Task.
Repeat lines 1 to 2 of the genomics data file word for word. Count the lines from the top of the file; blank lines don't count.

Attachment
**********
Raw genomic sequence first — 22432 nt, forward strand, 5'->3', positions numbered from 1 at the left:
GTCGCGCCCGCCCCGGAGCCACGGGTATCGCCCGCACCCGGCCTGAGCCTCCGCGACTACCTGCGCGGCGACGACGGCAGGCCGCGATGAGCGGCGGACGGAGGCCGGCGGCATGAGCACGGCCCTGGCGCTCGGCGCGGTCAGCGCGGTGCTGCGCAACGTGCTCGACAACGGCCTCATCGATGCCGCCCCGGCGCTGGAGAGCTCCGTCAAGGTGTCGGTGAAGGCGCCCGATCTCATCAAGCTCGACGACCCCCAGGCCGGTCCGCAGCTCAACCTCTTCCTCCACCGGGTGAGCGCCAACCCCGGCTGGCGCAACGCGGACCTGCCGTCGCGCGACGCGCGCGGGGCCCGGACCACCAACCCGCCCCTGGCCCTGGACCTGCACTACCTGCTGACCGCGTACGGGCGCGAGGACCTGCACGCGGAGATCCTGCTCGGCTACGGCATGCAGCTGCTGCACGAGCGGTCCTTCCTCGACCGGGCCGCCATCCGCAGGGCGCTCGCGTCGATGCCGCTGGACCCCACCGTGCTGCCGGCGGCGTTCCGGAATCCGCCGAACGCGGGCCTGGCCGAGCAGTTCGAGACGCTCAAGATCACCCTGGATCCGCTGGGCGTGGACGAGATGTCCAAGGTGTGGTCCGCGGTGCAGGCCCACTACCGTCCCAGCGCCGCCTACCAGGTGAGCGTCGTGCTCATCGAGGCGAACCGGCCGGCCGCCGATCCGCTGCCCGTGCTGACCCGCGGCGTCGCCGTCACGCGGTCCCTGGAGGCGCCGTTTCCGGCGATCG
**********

Raw genomic sequence first — 22432 nt, forward strand, 5'->3', positions numbered from 1 at the left:
GTCGCGCCCGCCCCGGAGCCACGGGTATCGCCCGCACCCGGCCTGAGCCTCCGCGACTACCTGCGCGGCGACGACGGCAGGCCGCGATGAGCGGCGGACGGAGGCCGGCGGCATGAGCACGGCCCTGGCGCTCGGCGCGGTCAGCGCGGTGCTGCGCAACGTGCTCGACAACGGCCTCATCGATGCCGCCCCGGCGCTGGAGAGCTCCGTCAAGGTGTCGGTGAAGGCGCCCGATCTCATCAAGCTCGACGACCCCCAGGCCGGTCCGCAGCTCAACCTCTTCCTCCACCGGGTGAGCGCCAACCCCGGCTGGCGCAACGCGGACCTGCCGTCGCGCGACGCGCGCGGGGCCCGGACCACCAACCCGCCCCTGGCCCTGGACCTGCACTACCTGCTGACCGCGTACGGGCGCGAGGACCTGCACGCGGAGATCCTGCTCGGCTACGGCATGCAGCTGCTGCACGAGCGGTCCTTCCTCGACCGGGCCGCCATCCGCAGGGCGCTCGCGTCGATGCCGCTGGACCCCACCGTGCTGCCGGCGGCGTTCCGGAATCCGCCGAACGCGGGCCTGGCCGAGCAGTTCGAGACGCTCAAGATCACCCTGGATCCGCTGGGCGTGGACGAGATGTCCAAGGTGTGGTCCGCGGTGCAGGCCCACTACCGTCCCAGCGCCGCCTACCAGGTGAGCGTCGTGCTCATCGAGGCGAACCGGCCGGCCGCCGATCCGCTGCCCGTGCTGACCCGCGGCGTCGCCGTCACGCGGTCCCTGGAGGCGCCGTTTCCGGCGATCG